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Monday, October 18, 2021

GP anger over ‘unsafe’ plans to reduce social distancing and increase face-to-face appointments

The true number is likely to be lower, with The Telegraph revealing this week that some telephone consultations are being counted as face-to-face meetings. Campaigners and patients’ groups have warned that many vulnerable people have been unable to access care, with coroners linking a series of deaths to remote appointments.

But doctor Ellie Cannon claimed that patients were not seeking face-to-face appointments, and in a tweet directed at the Health Secretary Sajid Javid said: “There are not enough doctors to do this. Most people I speak to do not want to see a GP when a timely phone call is enough.”

Another doctor, Rachel Warrington, who runs a GP surgery in Bristol said there was no way of reducing social distancing safely and that the “preoccupation with face-to-face appointments is inappropriate”.

She added: “We are seeing patients face-to-face, the only difference is that we know who’s coming in the building. We stagger patients so they’re not overlapping in the waiting room and I think it’s a much safer way to practice medicine instead of what the Health Secretary is proposing we go back to.”

Her comments were echoed by Dr Jess Harvey, a Shropshire GP, who told the BBC’s Radio 4Today Programme: “The more I read and hear about this proposal the less I think the Government understands general practice, how its run and to be honest and the less in touch they are with what is going on in the real world in the NHS and what we’re facing.

“GP staff are currently sacrificing their own health and well-being to maintain a service in what has been a chronically underfunded and under-resourced area for years.

She added: “I think the public needs to understand the staffing pressures that we’re under. 

“The abuse that my reception staff have got has escalated beyond my imaginations since Covid and we are facing resignations at the moment from my practice because of this. 

“Had there been some sort of defence for us from the Government then that might have helped. 

“General practice  is on its knees. I don’t know anybody in general practice at the moment who isn’t working their knuckles to the bone and frankly for Mr Javid to describe us as underperforming is insulting. I would invite him to see what I’m doing and tell me where I’m underperforming. 

“Where is the evidence? we’re seeing more people than ever. We are seeing more appointemnts than pre-pandemic. 

“We have provided over 70 per cent of the vaccination programme that the Government hail as their great success, and that’s general practice doing that, and that was in addition to our normal work.”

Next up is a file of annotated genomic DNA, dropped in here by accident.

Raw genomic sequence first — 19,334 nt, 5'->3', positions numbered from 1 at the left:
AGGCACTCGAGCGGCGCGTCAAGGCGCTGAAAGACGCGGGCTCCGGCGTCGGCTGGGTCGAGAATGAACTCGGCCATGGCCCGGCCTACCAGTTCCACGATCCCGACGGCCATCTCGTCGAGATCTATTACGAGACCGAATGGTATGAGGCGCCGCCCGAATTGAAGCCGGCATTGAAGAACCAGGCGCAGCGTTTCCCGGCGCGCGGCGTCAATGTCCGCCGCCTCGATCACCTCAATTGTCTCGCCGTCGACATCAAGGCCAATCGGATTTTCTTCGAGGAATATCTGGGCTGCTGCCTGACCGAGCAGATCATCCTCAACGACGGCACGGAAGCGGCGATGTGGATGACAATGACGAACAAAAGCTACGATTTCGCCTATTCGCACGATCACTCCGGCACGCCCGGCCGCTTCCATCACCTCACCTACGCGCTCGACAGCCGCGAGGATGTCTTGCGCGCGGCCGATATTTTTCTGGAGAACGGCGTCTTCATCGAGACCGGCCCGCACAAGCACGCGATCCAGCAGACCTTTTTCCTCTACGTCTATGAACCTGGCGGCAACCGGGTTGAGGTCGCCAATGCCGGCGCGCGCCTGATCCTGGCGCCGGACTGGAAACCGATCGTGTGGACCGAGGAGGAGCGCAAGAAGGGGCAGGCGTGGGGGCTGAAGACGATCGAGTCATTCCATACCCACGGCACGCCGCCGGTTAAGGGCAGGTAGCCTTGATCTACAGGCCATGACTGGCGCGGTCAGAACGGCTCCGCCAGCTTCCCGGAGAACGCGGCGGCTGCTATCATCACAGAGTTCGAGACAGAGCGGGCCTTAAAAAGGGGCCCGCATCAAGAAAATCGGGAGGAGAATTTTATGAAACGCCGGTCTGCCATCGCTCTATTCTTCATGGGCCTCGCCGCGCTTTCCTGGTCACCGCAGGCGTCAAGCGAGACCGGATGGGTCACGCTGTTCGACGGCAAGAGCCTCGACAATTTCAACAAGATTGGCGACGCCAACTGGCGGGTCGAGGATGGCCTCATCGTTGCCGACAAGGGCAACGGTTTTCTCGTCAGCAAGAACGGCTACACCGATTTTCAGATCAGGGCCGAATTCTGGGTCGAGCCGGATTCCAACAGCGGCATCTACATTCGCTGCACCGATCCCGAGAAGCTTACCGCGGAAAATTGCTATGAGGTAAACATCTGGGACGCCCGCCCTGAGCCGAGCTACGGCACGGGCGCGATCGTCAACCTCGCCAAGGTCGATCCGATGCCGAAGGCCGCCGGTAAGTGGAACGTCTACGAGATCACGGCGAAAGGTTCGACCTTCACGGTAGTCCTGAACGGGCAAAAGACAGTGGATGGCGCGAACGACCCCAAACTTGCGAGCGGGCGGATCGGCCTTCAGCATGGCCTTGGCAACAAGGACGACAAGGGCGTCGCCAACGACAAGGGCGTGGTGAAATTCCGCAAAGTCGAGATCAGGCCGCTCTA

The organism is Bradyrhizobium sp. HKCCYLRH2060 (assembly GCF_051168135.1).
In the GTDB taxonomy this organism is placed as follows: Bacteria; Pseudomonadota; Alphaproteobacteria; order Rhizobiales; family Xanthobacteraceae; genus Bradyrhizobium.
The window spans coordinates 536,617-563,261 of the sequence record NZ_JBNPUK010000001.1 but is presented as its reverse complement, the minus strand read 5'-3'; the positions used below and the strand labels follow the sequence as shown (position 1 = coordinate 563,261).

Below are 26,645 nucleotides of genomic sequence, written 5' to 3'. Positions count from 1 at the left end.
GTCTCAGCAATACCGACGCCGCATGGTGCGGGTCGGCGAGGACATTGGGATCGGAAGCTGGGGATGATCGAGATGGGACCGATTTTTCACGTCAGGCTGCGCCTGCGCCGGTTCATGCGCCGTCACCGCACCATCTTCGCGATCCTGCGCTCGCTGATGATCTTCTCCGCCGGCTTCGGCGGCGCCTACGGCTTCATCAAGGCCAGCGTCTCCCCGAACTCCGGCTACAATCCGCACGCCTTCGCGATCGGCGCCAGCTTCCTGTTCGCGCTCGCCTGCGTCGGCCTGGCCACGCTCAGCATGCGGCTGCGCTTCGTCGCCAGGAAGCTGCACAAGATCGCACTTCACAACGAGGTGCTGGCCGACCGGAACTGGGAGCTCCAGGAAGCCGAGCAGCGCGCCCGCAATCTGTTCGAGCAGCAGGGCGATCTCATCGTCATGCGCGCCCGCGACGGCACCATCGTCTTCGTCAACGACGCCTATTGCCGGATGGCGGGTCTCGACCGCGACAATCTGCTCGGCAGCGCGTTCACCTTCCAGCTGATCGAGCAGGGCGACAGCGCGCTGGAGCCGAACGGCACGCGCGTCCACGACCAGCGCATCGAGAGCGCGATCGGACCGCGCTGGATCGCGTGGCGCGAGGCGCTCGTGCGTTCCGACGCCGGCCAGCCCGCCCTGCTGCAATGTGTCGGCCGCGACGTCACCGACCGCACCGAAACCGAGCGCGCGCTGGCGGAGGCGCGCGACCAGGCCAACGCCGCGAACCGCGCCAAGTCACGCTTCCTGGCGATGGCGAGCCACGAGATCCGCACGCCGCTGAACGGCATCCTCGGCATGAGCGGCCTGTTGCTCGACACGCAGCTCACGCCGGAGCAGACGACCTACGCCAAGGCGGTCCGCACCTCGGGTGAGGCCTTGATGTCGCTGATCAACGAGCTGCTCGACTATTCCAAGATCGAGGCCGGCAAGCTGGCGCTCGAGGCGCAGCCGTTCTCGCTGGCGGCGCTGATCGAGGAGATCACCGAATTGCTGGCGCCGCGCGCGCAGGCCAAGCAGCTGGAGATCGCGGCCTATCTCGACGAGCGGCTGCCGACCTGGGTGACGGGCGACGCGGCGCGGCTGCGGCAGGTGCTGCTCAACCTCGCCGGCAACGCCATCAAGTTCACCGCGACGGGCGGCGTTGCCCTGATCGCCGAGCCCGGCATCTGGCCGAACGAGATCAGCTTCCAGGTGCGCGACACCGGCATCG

Health Secretary Sajid Javid has defended the Government’s decision to publish league tables for family doctors.

Mr Javid said that providing “more data, more transparency” would help drive up standards at GP practices across the country.

“It is important that patients have this information because I want to see a levelling up of healthcare throughout the country. We do need to understand what the differences are in healthcare provision across throughout the country,” he told Sky News.

He said the Government was providing an additional £250 million in support for GP practices.

“This whole package today is about support. This is all about helping GPs so that they can do what they do best, which is seeing their patients,” he said.

The bluebrint for improving GP services

The blueprint for improving access, published by NHS England working closely with the Department of Health and Social Care, includes a number of measures including:

  1. The new investment will fund locum doctors as well as support for GPs from other health professionals such as physiotherapists and podiatrists.
  2. The NHS said GP practices must “respect preferences for face-to-face care unless there are good clinical reasons to the contrary”.
  3. Local health systems will be given some freedom to determine how to tackle access problems, which could include “walk-in consultations”.
  4. But the NHS will “increase its oversight” of practices with the most acute issues in relation to access, it said.
  5. GP appointment data will be published at practice level by spring – so people will be able to see how well their surgery performs compared to others. The NHS said this will “enhance transparency and accountability”.
  6. Practices which do not provide “appropriate levels” of face-to-face care will not be able to access the additional funding and will instead be offered support. Though it is not clear what the level of appointments need to be face-to-face.
  7. The money will help upgrade GP surgery telephone systems – which will hopefully drive down long waits on the phone.
  8. The Government will reform who can provide medical evidence and certificates such as fit notes and DVLA checks – freeing up more time for appointments.
  9. – Infection control will be assessed which could lead to social distancing in practices being changed or downgraded.
  10. Patients will also be able to see different types of clinicians in general practice including nurses, pharmacists and paramedics.

Backlash as doctors hit back at plans

The plans announced by the Health Secretary has prompted a fiery response from health professionals, including the British Medical Association.

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